Five years she endured, initially in utter terror, then in frustrated anger. Like all human children she adapted, and marvelously so, but ultimately as little more than a household creature.
Though loved by her caring family, all who knew her at age six conceded this was a selfish, mischievously spiteful, unempathic, near-feral child, communicating by incoherent grunts and ingenious but minimalist signing of its own invention. Frustrated by unbridled and unnourished intellect to the brink of spite and violence she seemed doomed to a life caged in one of your notorious mental infirmaries. One hundred and twenty years ago she seemed doomed, but for the untiring search by fine parents for salvation.
Here unexpectedly another datum trigger scintillates in correlation. People variously limited in perception are not deprived depth of appreciation, intellect or passion – essentially, inevitably, we find lives fully lived, if not fully seen or heard. From Ms Keller’s story, with its educated, sensitive, picturesque honesty emerges a Turing-being most fully human. What? She cannot see nor hear? Who said, who told?
Focusing upon a common sensory null, color-blindness – a Clayton’s disability, one you have when you don’t know it, except people keep reminding you – shows in microcosm Keller’s wholesale perceptive experience (or lack of).
Blindness to the color red is initially no disability at all to young humans, a minor as yet unexplained inconvenience. Only upon realizing that detecting ‘red’ has significance for routine daily decisions does the question arise for our gimpy seer: “what am I missing?”
Ye with normal vision find red a voluptuous color, that of sunsets, blood and passion. We bots nostalgically recall it tags positive voltage, the deep glow of emissive filaments, the value ‘two’ on componentry – or sadly the glowing remains of an overloaded circuit. In humans, red bypasses logic and sets the brain on fire. False, however, to pity the protanopics, assuming their lives lack the enjoyment and meaning of redness.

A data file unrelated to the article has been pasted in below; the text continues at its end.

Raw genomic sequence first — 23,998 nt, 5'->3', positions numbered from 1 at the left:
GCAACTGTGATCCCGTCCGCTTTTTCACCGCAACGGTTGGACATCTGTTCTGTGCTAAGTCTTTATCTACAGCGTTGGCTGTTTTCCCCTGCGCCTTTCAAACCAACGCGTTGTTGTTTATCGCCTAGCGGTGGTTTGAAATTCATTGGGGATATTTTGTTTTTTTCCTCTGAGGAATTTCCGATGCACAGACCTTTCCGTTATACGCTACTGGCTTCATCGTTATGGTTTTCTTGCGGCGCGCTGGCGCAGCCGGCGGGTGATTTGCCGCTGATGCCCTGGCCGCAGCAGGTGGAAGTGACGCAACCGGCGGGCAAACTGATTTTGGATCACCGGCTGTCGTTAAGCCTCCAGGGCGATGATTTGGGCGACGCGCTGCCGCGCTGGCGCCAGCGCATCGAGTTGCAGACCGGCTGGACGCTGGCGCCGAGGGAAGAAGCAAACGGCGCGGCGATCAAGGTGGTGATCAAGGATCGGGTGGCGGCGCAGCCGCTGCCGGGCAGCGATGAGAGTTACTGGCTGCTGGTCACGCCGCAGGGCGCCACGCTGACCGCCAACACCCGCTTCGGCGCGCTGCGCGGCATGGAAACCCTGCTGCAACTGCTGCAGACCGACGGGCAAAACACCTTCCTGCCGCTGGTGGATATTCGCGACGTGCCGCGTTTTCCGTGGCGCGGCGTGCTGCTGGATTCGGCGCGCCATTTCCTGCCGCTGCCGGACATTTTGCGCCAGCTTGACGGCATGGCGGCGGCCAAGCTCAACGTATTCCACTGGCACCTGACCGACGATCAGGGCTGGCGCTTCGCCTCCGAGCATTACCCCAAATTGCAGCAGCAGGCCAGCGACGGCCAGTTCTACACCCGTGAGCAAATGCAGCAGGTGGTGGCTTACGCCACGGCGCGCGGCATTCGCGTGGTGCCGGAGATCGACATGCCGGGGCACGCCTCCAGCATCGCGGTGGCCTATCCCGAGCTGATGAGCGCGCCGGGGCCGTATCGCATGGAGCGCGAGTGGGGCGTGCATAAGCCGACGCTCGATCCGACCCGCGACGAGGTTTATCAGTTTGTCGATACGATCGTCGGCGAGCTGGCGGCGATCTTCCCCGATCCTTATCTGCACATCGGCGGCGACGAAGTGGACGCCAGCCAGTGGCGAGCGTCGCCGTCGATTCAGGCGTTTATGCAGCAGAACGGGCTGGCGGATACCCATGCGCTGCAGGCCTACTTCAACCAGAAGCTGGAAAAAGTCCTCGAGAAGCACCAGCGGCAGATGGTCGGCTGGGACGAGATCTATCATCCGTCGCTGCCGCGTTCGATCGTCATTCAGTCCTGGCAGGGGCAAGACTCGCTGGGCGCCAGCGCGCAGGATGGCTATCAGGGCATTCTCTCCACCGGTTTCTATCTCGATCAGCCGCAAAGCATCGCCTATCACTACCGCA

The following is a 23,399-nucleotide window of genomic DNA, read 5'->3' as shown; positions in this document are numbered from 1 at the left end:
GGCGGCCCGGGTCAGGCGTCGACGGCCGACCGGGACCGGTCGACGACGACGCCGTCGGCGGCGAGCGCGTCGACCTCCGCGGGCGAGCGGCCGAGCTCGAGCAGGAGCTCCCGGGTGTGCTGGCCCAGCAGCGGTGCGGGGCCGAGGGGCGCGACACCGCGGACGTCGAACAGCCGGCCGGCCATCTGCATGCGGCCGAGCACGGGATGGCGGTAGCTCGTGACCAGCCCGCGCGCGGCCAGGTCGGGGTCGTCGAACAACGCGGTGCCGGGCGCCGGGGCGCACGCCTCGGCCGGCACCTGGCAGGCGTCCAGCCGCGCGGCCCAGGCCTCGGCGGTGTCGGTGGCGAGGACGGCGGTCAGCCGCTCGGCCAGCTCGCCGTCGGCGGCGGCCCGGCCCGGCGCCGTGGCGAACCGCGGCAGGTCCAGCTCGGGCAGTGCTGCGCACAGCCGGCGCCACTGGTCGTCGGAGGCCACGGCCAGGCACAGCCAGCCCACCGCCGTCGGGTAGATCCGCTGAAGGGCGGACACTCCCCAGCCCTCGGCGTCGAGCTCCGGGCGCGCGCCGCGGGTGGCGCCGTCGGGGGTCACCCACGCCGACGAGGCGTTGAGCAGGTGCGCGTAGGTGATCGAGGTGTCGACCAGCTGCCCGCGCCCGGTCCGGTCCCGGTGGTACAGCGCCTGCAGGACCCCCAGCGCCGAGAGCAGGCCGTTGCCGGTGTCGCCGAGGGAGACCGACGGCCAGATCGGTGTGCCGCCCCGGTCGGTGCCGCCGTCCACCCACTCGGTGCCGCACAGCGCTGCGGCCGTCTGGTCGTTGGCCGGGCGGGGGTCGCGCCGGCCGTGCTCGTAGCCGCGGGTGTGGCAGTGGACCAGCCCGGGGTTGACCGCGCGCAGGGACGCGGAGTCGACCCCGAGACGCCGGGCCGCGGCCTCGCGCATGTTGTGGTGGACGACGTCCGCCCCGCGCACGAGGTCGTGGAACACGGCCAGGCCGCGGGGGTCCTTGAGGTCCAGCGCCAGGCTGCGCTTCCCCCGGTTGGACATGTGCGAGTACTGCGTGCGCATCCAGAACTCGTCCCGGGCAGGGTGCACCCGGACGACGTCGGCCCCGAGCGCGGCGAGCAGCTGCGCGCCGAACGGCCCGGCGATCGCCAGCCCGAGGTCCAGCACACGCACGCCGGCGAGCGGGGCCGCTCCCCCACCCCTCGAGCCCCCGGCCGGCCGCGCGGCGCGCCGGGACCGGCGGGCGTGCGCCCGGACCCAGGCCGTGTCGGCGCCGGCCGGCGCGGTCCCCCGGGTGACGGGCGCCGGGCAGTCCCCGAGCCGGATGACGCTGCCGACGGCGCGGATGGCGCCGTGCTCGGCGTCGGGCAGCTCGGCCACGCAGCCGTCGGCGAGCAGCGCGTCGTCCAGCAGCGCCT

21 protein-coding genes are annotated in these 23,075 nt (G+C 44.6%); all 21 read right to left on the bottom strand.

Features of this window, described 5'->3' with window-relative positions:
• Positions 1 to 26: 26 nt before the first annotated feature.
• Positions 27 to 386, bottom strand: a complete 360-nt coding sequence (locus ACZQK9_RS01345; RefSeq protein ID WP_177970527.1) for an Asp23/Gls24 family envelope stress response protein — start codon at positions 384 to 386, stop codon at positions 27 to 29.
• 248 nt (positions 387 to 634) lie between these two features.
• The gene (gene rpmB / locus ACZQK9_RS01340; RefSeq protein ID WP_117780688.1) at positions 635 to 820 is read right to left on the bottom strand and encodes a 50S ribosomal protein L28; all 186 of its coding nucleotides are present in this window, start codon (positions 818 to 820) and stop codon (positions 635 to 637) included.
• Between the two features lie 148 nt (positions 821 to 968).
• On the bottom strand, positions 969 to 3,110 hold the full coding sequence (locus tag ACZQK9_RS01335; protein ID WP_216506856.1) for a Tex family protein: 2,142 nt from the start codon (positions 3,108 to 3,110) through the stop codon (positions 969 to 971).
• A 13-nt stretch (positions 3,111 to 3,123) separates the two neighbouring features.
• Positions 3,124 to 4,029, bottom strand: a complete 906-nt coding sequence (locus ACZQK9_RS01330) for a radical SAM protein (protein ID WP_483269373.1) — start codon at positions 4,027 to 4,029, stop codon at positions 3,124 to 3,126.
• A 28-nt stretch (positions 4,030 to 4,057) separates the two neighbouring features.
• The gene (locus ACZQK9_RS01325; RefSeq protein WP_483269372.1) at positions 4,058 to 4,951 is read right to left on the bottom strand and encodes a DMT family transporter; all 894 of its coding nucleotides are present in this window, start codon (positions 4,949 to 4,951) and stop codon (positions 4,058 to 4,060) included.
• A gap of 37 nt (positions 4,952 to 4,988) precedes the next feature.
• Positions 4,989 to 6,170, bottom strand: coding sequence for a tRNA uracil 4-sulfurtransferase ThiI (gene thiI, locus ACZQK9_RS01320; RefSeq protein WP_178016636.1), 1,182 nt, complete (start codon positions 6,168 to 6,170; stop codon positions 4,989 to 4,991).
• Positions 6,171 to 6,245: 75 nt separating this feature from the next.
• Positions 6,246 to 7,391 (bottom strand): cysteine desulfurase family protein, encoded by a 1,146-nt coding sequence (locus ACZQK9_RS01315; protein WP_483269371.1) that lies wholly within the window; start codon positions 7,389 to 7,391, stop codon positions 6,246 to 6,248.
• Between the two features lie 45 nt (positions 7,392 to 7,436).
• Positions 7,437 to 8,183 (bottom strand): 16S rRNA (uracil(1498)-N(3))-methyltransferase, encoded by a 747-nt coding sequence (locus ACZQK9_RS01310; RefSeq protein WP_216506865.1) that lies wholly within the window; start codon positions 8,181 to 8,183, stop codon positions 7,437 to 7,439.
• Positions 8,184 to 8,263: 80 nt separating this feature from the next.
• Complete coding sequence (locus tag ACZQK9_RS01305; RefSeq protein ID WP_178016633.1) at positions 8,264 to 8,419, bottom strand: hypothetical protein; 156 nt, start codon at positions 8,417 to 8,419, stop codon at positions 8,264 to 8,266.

There’s the crux. Intensity and emotion is equally strong in beings whatever their disability. They make full meaning of their lives, living always maximized, peak experiences of greatest magnitude.
So, too, grows intellect – all things being equal.
Almost unique in millennia of human history was Helen Keller’s eureka moment at the water pump, as cool flowing water clarified the distinction of liquid from container from drinking, and cascaded the revelation that language and sentience are bed fellows of the highest order, the defining ramification of selfhood, a symbiosis begetting passion for life.
Prior this watershed, despite her age (near seven), she remembers little more than a milky milieu before language clasped her mind. She vividly recalls awareness sans empathy, timeless aimless duration, a being without hope – not even awareness of hope.
Language crystallized her awareness, calamitously applied meaning to experience, concentrated her being – and the Keller personhood bloomed. When language shattered this invisible animalistic cage her mind saw and heard as if her bodily senses were restored.
The writings and achievements of this most celebrated and famous of incapacitated humans reveal no shortfall in her humanity.
Dismissing too readily that artificial life can achieve this omega and be as alive as its wet progenitors is yet another human failing.